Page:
Clarissa’s story is also a modern version of the fairy tale yearning to become pregnant and have a child; a yearning that for some women can be overwhelming. In the fairy tales, it often means death. Think about how Snow White’s mother dies soon after her baby is born. But even in stories where the mother doesn’t die, there is some other terrible price to pay for the fulfillment of her wish. Usually it’s the child who pays it, though her parents suffer and grieve too. Sleeping Beauty has to sleep for one hundred years. Rapunzel gets locked in a tower for a long time.

Q.: Which writers have influenced your writing?

There’ve been so many. A really special one is Charles Dickens, especially Bleak House. On the one hand Dickens gives us Esther’s first person, past tense, incredibly immediate and confiding story. On the other, he gives us the third person, present tense narrative describing the law courts and Lady Deadlock. Bleak House beautifully weaves these strands together, and the reader is increasingly drawn in by the question of what these two seemingly different worlds can have to do with each other. It’s a technique that made a huge impression on me.

Most of my favourite novels manage to be both commercial and literary at the same time. I’m drawn to stories that escalate with each page. Justin Cronin’s The Passage and Glen Duncan’s The Last Werewolf fuse the melodramatic and unreal elements of the horror genre with serious narratives of real human problems. So does Stephen King’s 11.22.63. King manages to make the Groundhog Day scenario of a character who lives through the same moments over and over again into a thoughtful treatment of an important piece of political history. Michael Connelly’s The Concrete Blonde is a work of art in its blending of crime fiction and courtroom drama. There’s a dystopian novel by Ninni Holmqvist called The Unit, about a society where childless women over fifty are harvested for their organs. I read it in one sitting and nearly short-circuited my kindle from weeping – that for me is a brilliant book. It’s rather in the manner of Margaret Atwood’s The Handmaid’s Tale, another story about reproduction that really got under my skin.

A lot of the novels I love have voices that are both intimate and compelling. In terms of psychological thrillers, I think Rosamund Lupton has had the most direct influence on me. Sister is written in the second person, and helped me to think about how I could adapt what Samuel Richardson does with ‘you.’ I admire Gillian Flynn and S.J. Watson very much, though I didn’t actually read Gone Girl and Before I Go to Sleep until I’d finished writing The Book of You.

Q.: What makes your novel relevant to readers?

I hope that The Book of You lets readers put themselves in the shoes of someone in a complex and difficult situation, and that the story touches on experiences and issues that will strike a chord. The plot encompasses stalking and the treatment of victims within the criminal justice system. Sexual violence and sadism seemed to me to be connected to these things. Fertility, pregnancy, body image, female beauty, drug abuse and self-medication are also involved.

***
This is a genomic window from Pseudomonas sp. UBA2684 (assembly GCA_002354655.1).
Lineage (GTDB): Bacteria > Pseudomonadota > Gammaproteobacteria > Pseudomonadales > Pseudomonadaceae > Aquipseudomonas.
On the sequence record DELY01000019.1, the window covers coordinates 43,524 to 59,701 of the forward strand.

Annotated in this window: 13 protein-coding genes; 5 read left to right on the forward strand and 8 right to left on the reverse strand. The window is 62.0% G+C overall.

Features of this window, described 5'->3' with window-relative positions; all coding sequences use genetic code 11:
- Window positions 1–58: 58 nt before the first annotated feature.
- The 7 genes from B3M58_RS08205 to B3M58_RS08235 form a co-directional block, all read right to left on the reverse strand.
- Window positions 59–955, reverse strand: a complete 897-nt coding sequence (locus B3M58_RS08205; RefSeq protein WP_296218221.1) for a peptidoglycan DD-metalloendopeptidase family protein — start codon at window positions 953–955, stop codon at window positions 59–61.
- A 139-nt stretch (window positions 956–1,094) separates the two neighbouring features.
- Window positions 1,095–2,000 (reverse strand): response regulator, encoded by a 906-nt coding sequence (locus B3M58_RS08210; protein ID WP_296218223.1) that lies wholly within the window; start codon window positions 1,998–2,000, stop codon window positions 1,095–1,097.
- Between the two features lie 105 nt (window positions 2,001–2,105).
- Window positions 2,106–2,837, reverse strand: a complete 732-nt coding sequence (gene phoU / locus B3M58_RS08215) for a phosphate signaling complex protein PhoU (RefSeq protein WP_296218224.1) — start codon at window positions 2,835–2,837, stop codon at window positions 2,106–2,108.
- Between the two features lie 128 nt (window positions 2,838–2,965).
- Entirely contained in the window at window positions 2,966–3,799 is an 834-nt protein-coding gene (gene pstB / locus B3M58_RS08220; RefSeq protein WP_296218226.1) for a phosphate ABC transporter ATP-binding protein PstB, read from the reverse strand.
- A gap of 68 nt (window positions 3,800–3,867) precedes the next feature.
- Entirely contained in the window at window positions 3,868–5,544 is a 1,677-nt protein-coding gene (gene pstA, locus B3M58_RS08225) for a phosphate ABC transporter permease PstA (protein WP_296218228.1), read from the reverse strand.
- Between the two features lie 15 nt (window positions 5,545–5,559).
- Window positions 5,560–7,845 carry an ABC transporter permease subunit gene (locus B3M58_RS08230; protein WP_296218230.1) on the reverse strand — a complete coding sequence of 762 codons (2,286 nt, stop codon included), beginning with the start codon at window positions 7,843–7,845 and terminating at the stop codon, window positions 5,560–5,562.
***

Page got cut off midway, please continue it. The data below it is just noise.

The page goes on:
At its heart, I’ve tried to write an atmospheric psychological thriller that will make readers want to keep turning the pages, and I’ve tried to create a heroine that people will care about and identify with. But I think the theme of stalking is of huge interest and importance, and will divide opinions. Since writing the book, I’ve been shocked by how many people – both male and female – have told me that this has happened to them. The statistics vary. One study says 1 in 12 women. Another says 1 in 6. Still another says 1 in 4. For men the figures range from 5% to 7%.

Samuel Richardson’s Clarissa is a story about sexual sadism and cruelty. So is The Book of You, which is topical given the recent success of Fifty Shades of Grey. But my own novel portrays sexual sadism in a rather different and I think more realistic light.

Someone asked me what my wishes are for The Book of You. I have far more than the requisite fairytale three, but the most important one is that readers will enjoy the novel. Another is that it will spark conversation.

Claire’s Tour Stops

Tuesday, April 29th: From the TBR Pile

Wednesday, April 30th: Sara’s Organized Chaos

Thursday, May 1st: BoundbyWords

Monday, May 5th: Kritters Ramblings

Tuesday, May 6th: Excellent Library

Wednesday, May 7th: Jenn’s Bookshelves

Thursday, May 8th: No More Grumpy Bookseller

Monday, May 12th: Book Hooked Blog

Wednesday, May 14th: A Bookworm’s World

Tuesday, May 20th: Anita Loves Books

Tuesday, May 20th: Drey’s Library

Thursday, May 22nd: Literary Feline

Monday, May 26th: Booksie’s Blog

Tuesday, May 27th: Kahakai Kitchen